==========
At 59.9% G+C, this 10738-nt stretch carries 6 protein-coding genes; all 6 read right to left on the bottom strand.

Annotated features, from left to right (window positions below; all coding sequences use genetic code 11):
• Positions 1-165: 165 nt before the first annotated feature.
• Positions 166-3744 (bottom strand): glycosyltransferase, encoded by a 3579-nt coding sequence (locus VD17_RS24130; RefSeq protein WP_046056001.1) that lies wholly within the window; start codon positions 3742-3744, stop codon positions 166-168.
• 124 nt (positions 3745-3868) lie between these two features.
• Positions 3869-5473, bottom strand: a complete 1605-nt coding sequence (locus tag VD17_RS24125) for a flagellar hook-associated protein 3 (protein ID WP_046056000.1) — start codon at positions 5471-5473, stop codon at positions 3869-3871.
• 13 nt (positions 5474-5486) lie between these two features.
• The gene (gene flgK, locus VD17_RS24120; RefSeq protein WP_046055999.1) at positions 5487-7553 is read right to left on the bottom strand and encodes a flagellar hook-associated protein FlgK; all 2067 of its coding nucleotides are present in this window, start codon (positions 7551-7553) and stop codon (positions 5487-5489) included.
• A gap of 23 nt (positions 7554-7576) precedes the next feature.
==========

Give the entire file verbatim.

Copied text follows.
At 59.9% G+C, this 10738-nt stretch carries 6 protein-coding genes; all 6 read right to left on the bottom strand.

Annotated features, from left to right (window positions below; all coding sequences use genetic code 11):
• Positions 1-165: 165 nt before the first annotated feature.
• Positions 166-3744 (bottom strand): glycosyltransferase, encoded by a 3579-nt coding sequence (locus VD17_RS24130; RefSeq protein WP_046056001.1) that lies wholly within the window; start codon positions 3742-3744, stop codon positions 166-168.
• 124 nt (positions 3745-3868) lie between these two features.
• Positions 3869-5473, bottom strand: a complete 1605-nt coding sequence (locus tag VD17_RS24125) for a flagellar hook-associated protein 3 (protein ID WP_046056000.1) — start codon at positions 5471-5473, stop codon at positions 3869-3871.
• 13 nt (positions 5474-5486) lie between these two features.
• The gene (gene flgK, locus VD17_RS24120; RefSeq protein WP_046055999.1) at positions 5487-7553 is read right to left on the bottom strand and encodes a flagellar hook-associated protein FlgK; all 2067 of its coding nucleotides are present in this window, start codon (positions 7551-7553) and stop codon (positions 5487-5489) included.
• A gap of 23 nt (positions 7554-7576) precedes the next feature.